United Way Services of Geauga County to host poverty simulation

By Carissa Woytach, United Way of Greater Cleveland Staff Writer 

Poverty Simulation

The Geauga Income Collaborative will host a July 28 poverty simulation to help participants better understand the needs of the community.

The simulation is an hour long, with each 15 minutes representing one week. Participants are assigned a role in a low-income family, then must navigate social and community services, including job and family services, pawn shops, banks and public transit.

The Geauga Income Collaborative, founded by the United Way Services of Geauga County, is a group of service agencies, businesses and residents in Geauga County working to improve income services in the community.

Volunteers will staff the services participants interact with.

Missouri Community Action Network modeled the 26 simulation family profiles after real social work cases.

“They really set it up to be as realistic as possible, so people can kind of experience what that stress is like,” said Rose French, fellow at the Center for Community Solutions. “I’ve been a social worker for almost 10 years, so the concepts weren’t new to me. But what I really took from it was feeling that psychological stress. That’s really kind of powerful, to think about what it would be like to feel that every single day, just to meet your basic needs.”

First Simulation

This is the first time United Way Services of Geauga County has hosted a simulation. Mary O’Shea, director of advocacy at the Greater Cleveland Food Bank, has facilitated this event for several organizations, and said she has seen a growing demand during the past year.

“It’s grown quite a bit,” she said. “Four or five years ago, we were doing one or two a year. We’re getting requests from places like MetroHealth, Baldwin Wallace University, a variety of church groups. I think we’ll probably do about ten of them this year.”

The simulation is free and open to the public. It targets board members, CEOs and policy makers to help them better understand the issues in their community.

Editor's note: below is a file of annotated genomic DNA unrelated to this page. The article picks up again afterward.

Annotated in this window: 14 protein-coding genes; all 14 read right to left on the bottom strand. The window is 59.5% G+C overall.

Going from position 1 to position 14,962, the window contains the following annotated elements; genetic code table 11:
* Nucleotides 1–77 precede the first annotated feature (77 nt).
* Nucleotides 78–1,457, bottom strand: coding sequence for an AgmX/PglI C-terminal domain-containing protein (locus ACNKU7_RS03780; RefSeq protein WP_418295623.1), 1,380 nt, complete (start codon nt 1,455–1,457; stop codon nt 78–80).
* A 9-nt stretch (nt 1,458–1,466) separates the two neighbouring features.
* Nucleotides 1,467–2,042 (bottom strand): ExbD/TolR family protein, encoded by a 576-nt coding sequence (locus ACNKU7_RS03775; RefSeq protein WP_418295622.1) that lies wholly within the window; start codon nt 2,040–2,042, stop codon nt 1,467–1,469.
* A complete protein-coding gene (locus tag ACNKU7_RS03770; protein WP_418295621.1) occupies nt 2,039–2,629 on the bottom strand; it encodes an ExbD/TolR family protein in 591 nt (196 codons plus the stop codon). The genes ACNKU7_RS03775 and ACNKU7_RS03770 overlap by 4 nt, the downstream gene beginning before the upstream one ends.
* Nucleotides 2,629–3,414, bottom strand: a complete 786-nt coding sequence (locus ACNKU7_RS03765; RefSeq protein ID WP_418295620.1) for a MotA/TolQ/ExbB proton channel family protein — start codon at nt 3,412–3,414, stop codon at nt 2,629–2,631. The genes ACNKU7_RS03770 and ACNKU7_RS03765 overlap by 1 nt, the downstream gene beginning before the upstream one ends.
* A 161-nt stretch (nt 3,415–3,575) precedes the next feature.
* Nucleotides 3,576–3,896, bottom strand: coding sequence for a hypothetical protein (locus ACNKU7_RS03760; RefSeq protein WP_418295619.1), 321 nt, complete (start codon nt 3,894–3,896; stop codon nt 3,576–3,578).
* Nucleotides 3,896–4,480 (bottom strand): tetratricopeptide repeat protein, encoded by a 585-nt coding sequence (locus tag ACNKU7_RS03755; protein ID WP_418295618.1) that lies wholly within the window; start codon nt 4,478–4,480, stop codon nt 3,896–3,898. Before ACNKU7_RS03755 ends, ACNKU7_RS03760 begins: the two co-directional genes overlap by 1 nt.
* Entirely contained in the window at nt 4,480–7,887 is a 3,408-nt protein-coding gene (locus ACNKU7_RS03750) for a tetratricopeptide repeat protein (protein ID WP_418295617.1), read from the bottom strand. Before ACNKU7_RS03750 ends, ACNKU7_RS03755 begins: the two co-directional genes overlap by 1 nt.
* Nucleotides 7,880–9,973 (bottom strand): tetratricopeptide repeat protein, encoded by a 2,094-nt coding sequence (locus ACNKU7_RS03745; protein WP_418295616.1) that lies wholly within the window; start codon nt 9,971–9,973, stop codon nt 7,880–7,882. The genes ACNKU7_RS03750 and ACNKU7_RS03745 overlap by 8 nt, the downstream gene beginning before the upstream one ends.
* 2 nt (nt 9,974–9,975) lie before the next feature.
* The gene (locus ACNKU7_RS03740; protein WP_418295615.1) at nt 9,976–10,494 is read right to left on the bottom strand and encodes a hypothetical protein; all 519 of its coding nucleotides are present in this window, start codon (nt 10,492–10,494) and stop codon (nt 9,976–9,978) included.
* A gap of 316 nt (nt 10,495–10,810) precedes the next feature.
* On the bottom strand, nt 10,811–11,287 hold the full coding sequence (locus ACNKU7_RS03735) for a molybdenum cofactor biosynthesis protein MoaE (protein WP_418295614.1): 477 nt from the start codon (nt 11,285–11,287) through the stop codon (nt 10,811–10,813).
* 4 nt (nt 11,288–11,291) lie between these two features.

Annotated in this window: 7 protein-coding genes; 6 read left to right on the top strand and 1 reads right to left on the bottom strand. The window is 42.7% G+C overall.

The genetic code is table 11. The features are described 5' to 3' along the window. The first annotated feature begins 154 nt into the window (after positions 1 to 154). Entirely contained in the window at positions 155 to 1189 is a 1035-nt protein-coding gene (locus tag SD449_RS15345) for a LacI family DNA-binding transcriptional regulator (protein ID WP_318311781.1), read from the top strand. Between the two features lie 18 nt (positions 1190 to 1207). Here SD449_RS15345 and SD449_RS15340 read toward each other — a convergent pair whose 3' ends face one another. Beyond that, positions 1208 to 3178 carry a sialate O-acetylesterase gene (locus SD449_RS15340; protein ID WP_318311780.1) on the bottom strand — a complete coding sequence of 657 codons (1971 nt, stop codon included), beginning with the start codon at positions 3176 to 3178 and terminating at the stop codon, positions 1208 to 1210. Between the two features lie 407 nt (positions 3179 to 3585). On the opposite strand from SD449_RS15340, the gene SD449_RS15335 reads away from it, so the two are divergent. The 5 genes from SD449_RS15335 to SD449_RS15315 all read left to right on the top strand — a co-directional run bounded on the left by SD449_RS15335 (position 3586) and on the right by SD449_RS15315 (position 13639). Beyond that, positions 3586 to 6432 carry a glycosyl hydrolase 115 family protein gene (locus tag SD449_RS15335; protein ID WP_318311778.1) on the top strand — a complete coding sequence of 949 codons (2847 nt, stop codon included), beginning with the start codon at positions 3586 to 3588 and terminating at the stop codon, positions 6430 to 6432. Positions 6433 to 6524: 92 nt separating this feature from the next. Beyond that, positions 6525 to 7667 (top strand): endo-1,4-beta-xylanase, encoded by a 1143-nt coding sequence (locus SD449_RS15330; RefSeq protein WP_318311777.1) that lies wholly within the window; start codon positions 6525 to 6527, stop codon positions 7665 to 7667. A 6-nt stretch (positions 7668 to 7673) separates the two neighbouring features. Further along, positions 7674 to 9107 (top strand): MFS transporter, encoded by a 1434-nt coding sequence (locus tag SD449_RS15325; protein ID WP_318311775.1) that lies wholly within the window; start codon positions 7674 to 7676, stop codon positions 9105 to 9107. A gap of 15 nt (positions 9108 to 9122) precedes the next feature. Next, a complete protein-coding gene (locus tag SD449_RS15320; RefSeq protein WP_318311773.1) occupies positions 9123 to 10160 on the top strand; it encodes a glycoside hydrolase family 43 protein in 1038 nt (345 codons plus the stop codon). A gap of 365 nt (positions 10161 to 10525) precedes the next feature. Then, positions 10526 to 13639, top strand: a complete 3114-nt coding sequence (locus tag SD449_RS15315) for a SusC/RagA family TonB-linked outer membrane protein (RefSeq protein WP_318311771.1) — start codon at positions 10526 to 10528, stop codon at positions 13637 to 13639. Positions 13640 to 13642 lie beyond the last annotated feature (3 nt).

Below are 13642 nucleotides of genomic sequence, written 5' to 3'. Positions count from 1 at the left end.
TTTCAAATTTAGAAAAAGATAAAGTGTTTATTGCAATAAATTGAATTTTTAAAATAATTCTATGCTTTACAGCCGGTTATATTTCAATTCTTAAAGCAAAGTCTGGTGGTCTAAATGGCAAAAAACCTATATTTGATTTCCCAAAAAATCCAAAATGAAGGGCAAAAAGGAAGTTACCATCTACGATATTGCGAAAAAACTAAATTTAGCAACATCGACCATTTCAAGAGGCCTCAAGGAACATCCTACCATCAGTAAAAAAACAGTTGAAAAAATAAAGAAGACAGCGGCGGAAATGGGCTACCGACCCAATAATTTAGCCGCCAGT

State Representative John Patterson plans to attend the event. While he has had other poverty training, it will be his first time participating in a poverty simulation. He said he hopes to gain knowledge and a plan for action to better serve the communities he represents.

“I’m very much aware of and sensitive to poverty in Geauga County and in the other part of our district in Ashtabula County,” he said. “I seek to learn as much as I can about the issue and how we can help those in need.”

The simulation kit is not tailored to any one community, and is designed to inspire conversation after the experience. It invites volunteers and participants to talk about what they have learned and how it relates to the communities they serve.

“Consistently, what we find is people think they know what it’s like to live in poverty,” O’Shea said. “But this really opens their eyes to how much work it is to be poor, how much of their time is spent trying to plan and trying to get things together just to keep their house and home together.”

This event is the culmination of the ongoing learning events series United Way Services of Geauga has hosted. The partnership is grant-funded with the Poverty Center at Case Western Reserve University and The Center for Community Solutions. Greater Cleveland Food Bank facilitates the simulation, originally developed by the Missouri Community Action Network ten years ago.

Registration is required to take part in the simulation and discussion afterwards. It will take place at the Kent State University campus at Geauga in Burton, Ohio at 9 a.m. For more information, contact Monica Bricker-Thompson at (216) 436-2044 or mthompson@uws.org.

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